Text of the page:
Situated on the Nilachal hill in the capital city of Guwahati, the deity of the temple, Kamakhya Devi is revered as the ‘Bleeding Goddess’. It is believed that the ‘Garvagriha‘ or the sanctum sanctorum of the temple houses the mythological womb and vagina of the Hindu goddess Shakti.
Curiously enough, every year during the month of Ashaad (June), the Brahmaputra river near Kamakhya turns red. It is believed that the goddess ‘menstruates’ during this period.
The story of origin is behind the temple quite interesting. It spins around the Hindu gods Shiva and Sati. Myth has it that Sati argued with her husband to be part of the grand yajna that her father was offering to please the gods—of which both were intentionally not invited to. Paying no heed to her husband’s advice, Sati headed to the yajna nonetheless, only to be insulted by her father.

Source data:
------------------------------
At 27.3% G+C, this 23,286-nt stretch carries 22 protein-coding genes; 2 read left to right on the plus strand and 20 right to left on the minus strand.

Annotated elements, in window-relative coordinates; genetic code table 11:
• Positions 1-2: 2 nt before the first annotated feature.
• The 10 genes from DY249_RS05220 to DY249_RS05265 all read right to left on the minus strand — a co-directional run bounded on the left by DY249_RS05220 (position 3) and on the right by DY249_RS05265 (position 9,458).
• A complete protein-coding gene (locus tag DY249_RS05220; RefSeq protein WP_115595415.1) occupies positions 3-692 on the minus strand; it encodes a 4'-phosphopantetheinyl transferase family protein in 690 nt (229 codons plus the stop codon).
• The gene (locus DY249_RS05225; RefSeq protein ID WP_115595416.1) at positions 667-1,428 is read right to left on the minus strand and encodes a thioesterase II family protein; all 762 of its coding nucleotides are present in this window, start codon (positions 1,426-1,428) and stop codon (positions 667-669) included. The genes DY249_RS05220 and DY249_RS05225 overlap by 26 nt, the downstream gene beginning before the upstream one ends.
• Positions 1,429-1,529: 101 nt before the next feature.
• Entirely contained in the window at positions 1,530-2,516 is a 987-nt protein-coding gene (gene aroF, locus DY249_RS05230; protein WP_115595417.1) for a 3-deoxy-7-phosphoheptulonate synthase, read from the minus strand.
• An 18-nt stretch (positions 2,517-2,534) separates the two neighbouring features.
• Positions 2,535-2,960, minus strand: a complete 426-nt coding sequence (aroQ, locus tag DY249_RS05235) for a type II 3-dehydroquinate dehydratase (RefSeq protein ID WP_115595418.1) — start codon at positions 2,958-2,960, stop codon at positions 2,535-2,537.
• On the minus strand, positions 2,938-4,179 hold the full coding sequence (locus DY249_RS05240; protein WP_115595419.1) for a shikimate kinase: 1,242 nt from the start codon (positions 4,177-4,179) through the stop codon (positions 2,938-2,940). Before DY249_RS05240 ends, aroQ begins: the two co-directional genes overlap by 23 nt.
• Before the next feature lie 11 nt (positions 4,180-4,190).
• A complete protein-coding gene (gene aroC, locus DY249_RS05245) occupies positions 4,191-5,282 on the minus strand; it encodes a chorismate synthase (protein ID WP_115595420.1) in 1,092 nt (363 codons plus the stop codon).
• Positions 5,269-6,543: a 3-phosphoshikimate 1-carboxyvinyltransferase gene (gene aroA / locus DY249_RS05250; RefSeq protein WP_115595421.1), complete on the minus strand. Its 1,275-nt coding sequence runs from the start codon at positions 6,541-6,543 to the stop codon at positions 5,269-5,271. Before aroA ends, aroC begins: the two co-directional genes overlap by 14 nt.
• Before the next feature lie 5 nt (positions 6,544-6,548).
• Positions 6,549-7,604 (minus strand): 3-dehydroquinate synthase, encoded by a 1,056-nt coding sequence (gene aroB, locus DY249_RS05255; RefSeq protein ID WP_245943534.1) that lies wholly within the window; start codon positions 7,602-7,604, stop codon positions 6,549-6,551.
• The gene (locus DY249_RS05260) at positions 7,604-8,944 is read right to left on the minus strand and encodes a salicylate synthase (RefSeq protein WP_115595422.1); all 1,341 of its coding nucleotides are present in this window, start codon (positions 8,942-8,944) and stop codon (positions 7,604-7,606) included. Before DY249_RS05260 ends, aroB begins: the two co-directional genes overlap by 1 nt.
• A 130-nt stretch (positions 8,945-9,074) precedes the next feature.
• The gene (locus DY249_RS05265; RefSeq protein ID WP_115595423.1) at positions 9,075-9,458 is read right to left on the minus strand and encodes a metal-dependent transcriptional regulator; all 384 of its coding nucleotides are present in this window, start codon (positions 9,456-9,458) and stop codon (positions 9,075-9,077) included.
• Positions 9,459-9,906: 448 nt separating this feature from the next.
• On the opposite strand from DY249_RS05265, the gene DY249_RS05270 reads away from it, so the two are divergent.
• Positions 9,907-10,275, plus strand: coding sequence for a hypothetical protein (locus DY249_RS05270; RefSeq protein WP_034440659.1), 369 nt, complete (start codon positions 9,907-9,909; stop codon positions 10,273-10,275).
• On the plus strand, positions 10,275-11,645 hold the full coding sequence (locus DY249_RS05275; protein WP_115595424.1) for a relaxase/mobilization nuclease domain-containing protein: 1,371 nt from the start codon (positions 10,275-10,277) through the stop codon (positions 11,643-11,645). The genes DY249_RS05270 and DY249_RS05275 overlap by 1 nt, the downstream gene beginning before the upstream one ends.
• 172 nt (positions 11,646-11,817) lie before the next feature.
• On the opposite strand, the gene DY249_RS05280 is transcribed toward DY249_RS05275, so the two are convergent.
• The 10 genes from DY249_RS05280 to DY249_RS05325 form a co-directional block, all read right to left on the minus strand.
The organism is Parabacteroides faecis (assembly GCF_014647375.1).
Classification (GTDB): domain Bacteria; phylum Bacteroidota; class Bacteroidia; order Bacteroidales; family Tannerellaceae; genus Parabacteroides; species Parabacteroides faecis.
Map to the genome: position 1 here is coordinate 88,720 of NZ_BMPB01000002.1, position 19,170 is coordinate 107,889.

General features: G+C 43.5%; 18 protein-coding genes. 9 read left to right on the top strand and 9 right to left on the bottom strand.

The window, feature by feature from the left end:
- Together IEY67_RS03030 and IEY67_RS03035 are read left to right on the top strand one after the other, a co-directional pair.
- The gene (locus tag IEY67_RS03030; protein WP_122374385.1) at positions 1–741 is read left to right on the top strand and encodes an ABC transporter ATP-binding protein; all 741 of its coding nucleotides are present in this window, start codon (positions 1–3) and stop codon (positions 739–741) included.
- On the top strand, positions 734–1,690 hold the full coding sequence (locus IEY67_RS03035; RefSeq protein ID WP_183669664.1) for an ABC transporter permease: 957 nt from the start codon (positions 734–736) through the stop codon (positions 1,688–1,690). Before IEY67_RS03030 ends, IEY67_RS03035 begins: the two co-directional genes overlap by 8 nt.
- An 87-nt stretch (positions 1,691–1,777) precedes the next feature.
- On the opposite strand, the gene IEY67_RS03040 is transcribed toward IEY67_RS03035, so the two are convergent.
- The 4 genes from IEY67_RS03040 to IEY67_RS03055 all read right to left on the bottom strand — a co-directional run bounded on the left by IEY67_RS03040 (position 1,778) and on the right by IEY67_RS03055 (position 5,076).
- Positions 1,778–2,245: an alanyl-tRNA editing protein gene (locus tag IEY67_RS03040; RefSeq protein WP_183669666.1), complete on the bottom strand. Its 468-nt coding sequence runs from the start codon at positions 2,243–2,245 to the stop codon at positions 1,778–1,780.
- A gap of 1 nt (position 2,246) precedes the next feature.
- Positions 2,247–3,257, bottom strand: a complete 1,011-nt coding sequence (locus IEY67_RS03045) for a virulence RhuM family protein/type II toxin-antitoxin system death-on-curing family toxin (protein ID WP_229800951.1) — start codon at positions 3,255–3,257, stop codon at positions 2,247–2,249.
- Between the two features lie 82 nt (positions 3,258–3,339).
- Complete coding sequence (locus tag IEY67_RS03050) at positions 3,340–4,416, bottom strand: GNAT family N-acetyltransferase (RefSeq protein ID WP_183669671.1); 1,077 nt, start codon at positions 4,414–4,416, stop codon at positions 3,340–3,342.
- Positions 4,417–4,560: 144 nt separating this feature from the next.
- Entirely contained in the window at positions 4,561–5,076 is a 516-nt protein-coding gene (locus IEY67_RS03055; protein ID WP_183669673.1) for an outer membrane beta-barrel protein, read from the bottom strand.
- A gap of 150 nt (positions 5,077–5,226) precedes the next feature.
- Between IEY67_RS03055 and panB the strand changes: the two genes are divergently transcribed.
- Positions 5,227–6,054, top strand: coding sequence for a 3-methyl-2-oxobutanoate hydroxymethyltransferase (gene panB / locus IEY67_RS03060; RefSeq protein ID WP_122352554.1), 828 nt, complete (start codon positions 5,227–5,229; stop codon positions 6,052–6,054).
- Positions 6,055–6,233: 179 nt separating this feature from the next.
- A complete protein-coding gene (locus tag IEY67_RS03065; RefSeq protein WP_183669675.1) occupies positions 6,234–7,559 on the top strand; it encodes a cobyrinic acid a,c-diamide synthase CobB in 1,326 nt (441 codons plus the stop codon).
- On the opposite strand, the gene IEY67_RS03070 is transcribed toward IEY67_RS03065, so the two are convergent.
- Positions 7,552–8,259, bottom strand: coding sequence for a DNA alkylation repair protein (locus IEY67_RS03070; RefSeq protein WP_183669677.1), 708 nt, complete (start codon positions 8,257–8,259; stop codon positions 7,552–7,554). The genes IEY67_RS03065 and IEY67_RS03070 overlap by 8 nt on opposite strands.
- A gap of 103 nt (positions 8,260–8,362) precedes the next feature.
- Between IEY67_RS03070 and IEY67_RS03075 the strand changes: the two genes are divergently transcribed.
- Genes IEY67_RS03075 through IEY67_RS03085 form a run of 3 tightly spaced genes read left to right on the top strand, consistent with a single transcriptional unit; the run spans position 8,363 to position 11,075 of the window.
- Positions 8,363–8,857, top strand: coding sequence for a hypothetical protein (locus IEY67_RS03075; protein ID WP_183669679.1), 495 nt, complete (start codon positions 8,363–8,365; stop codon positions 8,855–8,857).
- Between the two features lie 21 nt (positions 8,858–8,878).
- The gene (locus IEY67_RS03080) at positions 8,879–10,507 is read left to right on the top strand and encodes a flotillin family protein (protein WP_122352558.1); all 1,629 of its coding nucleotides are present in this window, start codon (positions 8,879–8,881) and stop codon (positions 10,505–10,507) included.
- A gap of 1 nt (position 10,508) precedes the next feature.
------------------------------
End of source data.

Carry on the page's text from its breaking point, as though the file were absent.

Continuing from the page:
The last straw was when he spoke hostile of Shiva as well. Unable to bear the insult, Sati leapt into the very sacrificial fire of the yajna. When Shiva was aware of what had happened, his anger knew no limits. Carrying his wife’s burnt corpse, he went on a rage with his ‘Tandav‘or the dance of destruction.
While all other gods shrank in fear under Shiva’s rage, it was Vishnu who sent his chakra and cut the body, in order to calm the distressed deity. It is believed that Sati’s body parts fell in 108 locations across the country, which are today known as Shakti peeths.